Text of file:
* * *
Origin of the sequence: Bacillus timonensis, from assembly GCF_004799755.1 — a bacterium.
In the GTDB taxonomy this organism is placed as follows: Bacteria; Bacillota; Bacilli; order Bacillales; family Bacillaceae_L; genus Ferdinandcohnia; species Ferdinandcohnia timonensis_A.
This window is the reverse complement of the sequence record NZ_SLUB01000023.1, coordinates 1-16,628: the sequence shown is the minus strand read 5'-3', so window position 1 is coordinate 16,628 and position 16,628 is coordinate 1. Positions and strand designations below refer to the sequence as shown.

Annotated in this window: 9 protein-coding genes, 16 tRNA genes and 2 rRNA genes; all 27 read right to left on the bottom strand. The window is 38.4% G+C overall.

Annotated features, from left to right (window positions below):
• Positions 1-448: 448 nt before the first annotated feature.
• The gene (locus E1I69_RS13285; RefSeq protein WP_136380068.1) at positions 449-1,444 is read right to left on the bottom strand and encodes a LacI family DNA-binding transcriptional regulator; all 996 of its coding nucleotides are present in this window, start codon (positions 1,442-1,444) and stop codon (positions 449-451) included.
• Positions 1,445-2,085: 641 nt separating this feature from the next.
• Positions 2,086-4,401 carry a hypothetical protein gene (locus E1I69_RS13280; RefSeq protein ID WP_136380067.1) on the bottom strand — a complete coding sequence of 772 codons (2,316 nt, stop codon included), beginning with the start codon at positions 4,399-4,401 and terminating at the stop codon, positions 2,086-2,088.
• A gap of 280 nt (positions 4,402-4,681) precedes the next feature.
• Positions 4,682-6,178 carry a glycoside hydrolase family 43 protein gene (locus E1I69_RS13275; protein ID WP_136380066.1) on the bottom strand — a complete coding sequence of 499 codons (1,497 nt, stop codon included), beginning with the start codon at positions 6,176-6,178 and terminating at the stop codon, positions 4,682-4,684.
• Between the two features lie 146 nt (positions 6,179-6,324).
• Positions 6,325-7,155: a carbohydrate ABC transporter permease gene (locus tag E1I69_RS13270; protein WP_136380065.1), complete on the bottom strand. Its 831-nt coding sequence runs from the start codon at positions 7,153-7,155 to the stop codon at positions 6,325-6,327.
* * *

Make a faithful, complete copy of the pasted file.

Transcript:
Origin of the sequence: Bacillus timonensis, from assembly GCF_004799755.1 — a bacterium.
In the GTDB taxonomy this organism is placed as follows: Bacteria; Bacillota; Bacilli; order Bacillales; family Bacillaceae_L; genus Ferdinandcohnia; species Ferdinandcohnia timonensis_A.
This window is the reverse complement of the sequence record NZ_SLUB01000023.1, coordinates 1-16,628: the sequence shown is the minus strand read 5'-3', so window position 1 is coordinate 16,628 and position 16,628 is coordinate 1. Positions and strand designations below refer to the sequence as shown.

Annotated in this window: 9 protein-coding genes, 16 tRNA genes and 2 rRNA genes; all 27 read right to left on the bottom strand. The window is 38.4% G+C overall.

Annotated features, from left to right (window positions below):
• Positions 1-448: 448 nt before the first annotated feature.
• The gene (locus E1I69_RS13285; RefSeq protein WP_136380068.1) at positions 449-1,444 is read right to left on the bottom strand and encodes a LacI family DNA-binding transcriptional regulator; all 996 of its coding nucleotides are present in this window, start codon (positions 1,442-1,444) and stop codon (positions 449-451) included.
• Positions 1,445-2,085: 641 nt separating this feature from the next.
• Positions 2,086-4,401 carry a hypothetical protein gene (locus E1I69_RS13280; RefSeq protein ID WP_136380067.1) on the bottom strand — a complete coding sequence of 772 codons (2,316 nt, stop codon included), beginning with the start codon at positions 4,399-4,401 and terminating at the stop codon, positions 2,086-2,088.
• A gap of 280 nt (positions 4,402-4,681) precedes the next feature.
• Positions 4,682-6,178 carry a glycoside hydrolase family 43 protein gene (locus E1I69_RS13275; protein ID WP_136380066.1) on the bottom strand — a complete coding sequence of 499 codons (1,497 nt, stop codon included), beginning with the start codon at positions 6,176-6,178 and terminating at the stop codon, positions 4,682-4,684.
• Between the two features lie 146 nt (positions 6,179-6,324).
• Positions 6,325-7,155: a carbohydrate ABC transporter permease gene (locus tag E1I69_RS13270; protein WP_136380065.1), complete on the bottom strand. Its 831-nt coding sequence runs from the start codon at positions 7,153-7,155 to the stop codon at positions 6,325-6,327.